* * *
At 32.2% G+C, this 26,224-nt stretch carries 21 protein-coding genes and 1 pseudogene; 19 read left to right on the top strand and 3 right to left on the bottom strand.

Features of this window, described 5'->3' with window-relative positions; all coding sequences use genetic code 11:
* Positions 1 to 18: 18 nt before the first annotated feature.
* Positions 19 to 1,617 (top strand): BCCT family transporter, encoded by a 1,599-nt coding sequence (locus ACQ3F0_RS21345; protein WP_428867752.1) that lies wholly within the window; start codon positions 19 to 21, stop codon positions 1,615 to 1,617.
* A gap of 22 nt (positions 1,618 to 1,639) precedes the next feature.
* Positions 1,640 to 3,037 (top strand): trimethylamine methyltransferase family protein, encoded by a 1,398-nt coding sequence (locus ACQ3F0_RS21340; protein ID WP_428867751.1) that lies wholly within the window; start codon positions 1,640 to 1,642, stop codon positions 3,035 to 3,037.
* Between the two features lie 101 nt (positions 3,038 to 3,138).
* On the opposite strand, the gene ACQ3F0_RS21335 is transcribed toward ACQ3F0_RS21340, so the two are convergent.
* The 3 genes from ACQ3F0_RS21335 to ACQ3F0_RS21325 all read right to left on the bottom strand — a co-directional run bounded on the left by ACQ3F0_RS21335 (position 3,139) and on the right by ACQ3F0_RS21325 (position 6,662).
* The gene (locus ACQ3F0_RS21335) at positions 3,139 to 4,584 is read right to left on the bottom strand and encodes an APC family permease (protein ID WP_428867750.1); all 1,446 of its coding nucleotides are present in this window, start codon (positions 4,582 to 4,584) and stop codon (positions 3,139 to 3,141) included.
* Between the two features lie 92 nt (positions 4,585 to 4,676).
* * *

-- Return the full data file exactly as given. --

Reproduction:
At 32.2% G+C, this 26,224-nt stretch carries 21 protein-coding genes and 1 pseudogene; 19 read left to right on the top strand and 3 right to left on the bottom strand.

Features of this window, described 5'->3' with window-relative positions; all coding sequences use genetic code 11:
* Positions 1 to 18: 18 nt before the first annotated feature.
* Positions 19 to 1,617 (top strand): BCCT family transporter, encoded by a 1,599-nt coding sequence (locus ACQ3F0_RS21345; protein WP_428867752.1) that lies wholly within the window; start codon positions 19 to 21, stop codon positions 1,615 to 1,617.
* A gap of 22 nt (positions 1,618 to 1,639) precedes the next feature.
* Positions 1,640 to 3,037 (top strand): trimethylamine methyltransferase family protein, encoded by a 1,398-nt coding sequence (locus ACQ3F0_RS21340; protein ID WP_428867751.1) that lies wholly within the window; start codon positions 1,640 to 1,642, stop codon positions 3,035 to 3,037.
* Between the two features lie 101 nt (positions 3,038 to 3,138).
* On the opposite strand, the gene ACQ3F0_RS21335 is transcribed toward ACQ3F0_RS21340, so the two are convergent.
* The 3 genes from ACQ3F0_RS21335 to ACQ3F0_RS21325 all read right to left on the bottom strand — a co-directional run bounded on the left by ACQ3F0_RS21335 (position 3,139) and on the right by ACQ3F0_RS21325 (position 6,662).
* The gene (locus ACQ3F0_RS21335) at positions 3,139 to 4,584 is read right to left on the bottom strand and encodes an APC family permease (protein ID WP_428867750.1); all 1,446 of its coding nucleotides are present in this window, start codon (positions 4,582 to 4,584) and stop codon (positions 3,139 to 3,141) included.
* Between the two features lie 92 nt (positions 4,585 to 4,676).